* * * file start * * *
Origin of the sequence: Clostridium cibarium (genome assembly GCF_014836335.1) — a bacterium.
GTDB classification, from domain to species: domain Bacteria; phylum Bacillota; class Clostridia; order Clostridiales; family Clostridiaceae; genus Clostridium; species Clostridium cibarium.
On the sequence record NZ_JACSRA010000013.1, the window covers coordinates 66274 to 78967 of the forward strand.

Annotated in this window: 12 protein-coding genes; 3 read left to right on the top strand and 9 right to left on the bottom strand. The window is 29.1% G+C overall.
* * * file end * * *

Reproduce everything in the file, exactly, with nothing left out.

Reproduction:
Origin of the sequence: Clostridium cibarium (genome assembly GCF_014836335.1) — a bacterium.
GTDB classification, from domain to species: domain Bacteria; phylum Bacillota; class Clostridia; order Clostridiales; family Clostridiaceae; genus Clostridium; species Clostridium cibarium.
On the sequence record NZ_JACSRA010000013.1, the window covers coordinates 66274 to 78967 of the forward strand.

Annotated in this window: 12 protein-coding genes; 3 read left to right on the top strand and 9 right to left on the bottom strand. The window is 29.1% G+C overall.